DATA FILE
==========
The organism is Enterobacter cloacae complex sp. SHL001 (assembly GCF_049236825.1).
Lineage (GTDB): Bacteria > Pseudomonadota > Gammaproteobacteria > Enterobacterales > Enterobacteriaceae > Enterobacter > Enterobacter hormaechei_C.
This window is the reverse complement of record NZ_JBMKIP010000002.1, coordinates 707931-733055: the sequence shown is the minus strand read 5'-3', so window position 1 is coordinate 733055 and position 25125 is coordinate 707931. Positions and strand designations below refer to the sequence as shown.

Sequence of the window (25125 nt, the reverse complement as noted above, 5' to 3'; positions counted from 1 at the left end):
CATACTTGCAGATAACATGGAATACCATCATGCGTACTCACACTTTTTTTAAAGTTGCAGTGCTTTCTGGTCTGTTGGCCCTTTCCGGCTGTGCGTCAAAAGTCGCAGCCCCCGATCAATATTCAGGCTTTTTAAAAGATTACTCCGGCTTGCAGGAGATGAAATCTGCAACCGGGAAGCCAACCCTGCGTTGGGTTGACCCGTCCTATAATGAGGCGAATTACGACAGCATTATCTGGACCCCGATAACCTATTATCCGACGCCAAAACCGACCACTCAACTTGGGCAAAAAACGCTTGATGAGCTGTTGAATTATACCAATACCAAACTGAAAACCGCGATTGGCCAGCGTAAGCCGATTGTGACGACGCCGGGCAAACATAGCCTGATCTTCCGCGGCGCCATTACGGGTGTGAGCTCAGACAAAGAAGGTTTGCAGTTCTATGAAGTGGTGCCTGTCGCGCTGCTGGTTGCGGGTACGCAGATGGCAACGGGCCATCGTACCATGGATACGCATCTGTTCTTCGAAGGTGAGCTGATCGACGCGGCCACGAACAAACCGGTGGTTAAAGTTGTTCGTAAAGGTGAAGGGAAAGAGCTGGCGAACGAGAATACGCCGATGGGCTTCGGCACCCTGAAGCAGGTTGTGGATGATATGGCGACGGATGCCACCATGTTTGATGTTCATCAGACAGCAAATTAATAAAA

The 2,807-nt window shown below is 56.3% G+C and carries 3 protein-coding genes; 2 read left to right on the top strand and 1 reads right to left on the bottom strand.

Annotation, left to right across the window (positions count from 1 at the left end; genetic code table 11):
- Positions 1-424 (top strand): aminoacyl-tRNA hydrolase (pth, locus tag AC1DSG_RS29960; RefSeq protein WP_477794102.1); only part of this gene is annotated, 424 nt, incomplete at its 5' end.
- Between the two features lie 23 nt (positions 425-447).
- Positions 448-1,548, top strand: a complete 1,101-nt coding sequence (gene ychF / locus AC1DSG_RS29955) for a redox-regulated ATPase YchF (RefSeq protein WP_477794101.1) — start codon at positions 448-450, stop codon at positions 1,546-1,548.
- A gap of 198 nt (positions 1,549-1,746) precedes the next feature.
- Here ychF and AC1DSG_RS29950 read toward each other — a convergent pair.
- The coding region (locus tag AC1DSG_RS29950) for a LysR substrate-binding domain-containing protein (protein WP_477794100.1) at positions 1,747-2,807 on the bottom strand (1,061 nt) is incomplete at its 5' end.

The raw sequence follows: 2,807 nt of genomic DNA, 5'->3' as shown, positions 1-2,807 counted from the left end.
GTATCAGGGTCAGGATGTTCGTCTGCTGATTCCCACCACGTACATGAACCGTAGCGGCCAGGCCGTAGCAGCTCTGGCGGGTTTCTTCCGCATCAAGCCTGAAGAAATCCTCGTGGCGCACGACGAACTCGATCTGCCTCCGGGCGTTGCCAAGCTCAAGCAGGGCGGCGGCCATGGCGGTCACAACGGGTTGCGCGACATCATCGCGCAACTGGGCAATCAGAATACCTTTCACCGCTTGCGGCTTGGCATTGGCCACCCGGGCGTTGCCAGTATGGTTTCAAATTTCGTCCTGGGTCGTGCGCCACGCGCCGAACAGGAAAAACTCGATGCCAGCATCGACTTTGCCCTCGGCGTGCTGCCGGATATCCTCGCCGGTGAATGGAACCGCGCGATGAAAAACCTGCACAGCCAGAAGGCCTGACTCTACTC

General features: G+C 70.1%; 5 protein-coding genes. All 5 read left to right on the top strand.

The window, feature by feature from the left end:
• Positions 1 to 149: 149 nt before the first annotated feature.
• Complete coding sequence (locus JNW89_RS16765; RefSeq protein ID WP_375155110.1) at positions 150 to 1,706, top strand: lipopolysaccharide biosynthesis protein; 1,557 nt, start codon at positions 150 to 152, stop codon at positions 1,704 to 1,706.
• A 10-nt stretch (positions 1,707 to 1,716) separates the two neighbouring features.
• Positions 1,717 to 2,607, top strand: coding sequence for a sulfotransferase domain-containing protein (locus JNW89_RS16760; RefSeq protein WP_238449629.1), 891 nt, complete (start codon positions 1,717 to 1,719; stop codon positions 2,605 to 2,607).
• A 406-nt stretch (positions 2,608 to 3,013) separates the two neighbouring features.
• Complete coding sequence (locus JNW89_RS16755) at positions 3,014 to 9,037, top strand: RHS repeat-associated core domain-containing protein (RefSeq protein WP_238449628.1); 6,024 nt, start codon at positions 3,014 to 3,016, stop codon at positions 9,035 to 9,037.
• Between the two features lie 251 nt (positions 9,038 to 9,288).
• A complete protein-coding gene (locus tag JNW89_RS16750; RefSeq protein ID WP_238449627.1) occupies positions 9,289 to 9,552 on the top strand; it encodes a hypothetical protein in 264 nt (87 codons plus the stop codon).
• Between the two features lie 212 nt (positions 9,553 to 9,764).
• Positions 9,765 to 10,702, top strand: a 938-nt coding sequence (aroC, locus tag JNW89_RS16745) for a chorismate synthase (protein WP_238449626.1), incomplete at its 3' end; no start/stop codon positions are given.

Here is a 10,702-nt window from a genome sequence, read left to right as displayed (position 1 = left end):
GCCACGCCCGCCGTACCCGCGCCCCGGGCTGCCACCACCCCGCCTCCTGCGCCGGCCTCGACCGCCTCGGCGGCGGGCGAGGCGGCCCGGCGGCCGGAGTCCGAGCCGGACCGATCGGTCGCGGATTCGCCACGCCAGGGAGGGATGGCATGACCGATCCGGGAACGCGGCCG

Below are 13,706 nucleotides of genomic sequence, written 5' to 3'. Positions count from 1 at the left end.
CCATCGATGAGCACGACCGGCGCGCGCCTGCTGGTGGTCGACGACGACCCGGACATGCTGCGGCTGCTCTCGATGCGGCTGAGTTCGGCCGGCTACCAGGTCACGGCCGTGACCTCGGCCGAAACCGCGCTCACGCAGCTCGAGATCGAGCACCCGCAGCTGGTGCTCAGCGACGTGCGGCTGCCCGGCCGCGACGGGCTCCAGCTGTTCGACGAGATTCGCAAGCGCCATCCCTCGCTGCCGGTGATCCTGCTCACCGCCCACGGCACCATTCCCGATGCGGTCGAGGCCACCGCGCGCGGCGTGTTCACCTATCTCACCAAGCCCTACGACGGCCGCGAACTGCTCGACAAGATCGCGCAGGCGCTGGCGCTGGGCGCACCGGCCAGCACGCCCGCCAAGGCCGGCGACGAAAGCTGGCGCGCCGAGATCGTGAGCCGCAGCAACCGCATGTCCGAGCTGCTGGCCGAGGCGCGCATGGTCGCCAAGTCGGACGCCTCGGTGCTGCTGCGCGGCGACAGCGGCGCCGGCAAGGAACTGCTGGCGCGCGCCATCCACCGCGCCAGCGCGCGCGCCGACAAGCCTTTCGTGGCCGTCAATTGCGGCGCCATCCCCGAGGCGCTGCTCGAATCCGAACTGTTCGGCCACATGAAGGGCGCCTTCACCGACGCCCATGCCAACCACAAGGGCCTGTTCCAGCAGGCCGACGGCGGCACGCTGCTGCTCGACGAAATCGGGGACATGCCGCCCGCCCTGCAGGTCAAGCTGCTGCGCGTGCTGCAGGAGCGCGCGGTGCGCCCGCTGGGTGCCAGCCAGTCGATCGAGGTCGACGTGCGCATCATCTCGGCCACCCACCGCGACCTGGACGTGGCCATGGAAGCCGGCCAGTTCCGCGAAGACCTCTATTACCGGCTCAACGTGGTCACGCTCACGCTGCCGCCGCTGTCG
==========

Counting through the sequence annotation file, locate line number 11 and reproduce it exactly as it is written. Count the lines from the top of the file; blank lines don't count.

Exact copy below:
- A gap of 198 nt (positions 1,549-1,746) precedes the next feature.